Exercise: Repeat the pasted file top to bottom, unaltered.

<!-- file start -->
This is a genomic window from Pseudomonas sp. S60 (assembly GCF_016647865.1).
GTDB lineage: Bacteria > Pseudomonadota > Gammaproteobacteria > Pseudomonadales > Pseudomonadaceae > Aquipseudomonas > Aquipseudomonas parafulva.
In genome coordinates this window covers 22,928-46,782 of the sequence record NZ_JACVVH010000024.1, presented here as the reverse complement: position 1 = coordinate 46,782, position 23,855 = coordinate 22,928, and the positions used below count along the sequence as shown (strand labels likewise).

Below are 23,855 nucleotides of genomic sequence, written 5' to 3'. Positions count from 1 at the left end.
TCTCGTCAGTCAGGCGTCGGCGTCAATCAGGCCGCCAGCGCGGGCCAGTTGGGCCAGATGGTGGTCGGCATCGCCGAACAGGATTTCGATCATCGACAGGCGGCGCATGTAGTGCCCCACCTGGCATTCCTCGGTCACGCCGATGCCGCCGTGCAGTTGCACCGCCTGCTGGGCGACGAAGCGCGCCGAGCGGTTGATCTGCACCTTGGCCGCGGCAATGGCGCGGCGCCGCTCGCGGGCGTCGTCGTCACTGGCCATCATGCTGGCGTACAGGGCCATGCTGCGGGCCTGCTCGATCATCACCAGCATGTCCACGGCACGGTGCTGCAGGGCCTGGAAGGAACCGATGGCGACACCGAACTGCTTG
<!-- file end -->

This is a genomic window from Pseudomonas sp. S60 (assembly GCF_016647865.1).
GTDB lineage: Bacteria > Pseudomonadota > Gammaproteobacteria > Pseudomonadales > Pseudomonadaceae > Aquipseudomonas > Aquipseudomonas parafulva.
In genome coordinates this window covers 22,928-46,782 of the sequence record NZ_JACVVH010000024.1, presented here as the reverse complement: position 1 = coordinate 46,782, position 23,855 = coordinate 22,928, and the positions used below count along the sequence as shown (strand labels likewise).

Below are 23,855 nucleotides of genomic sequence, written 5' to 3'. Positions count from 1 at the left end.
TCTCGTCAGTCAGGCGTCGGCGTCAATCAGGCCGCCAGCGCGGGCCAGTTGGGCCAGATGGTGGTCGGCATCGCCGAACAGGATTTCGATCATCGACAGGCGGCGCATGTAGTGCCCCACCTGGCATTCCTCGGTCACGCCGATGCCGCCGTGCAGTTGCACCGCCTGCTGGGCGACGAAGCGCGCCGAGCGGTTGATCTGCACCTTGGCCGCGGCAATGGCGCGGCGCCGCTCGCGGGCGTCGTCGTCACTGGCCATCATGCTGGCGTACAGGGCCATGCTGCGGGCCTGCTCGATCATCACCAGCATGTCCACGGCACGGTGCTGCAGGGCCTGGAAGGAACCGATGGCGACACCGAACTGCTTG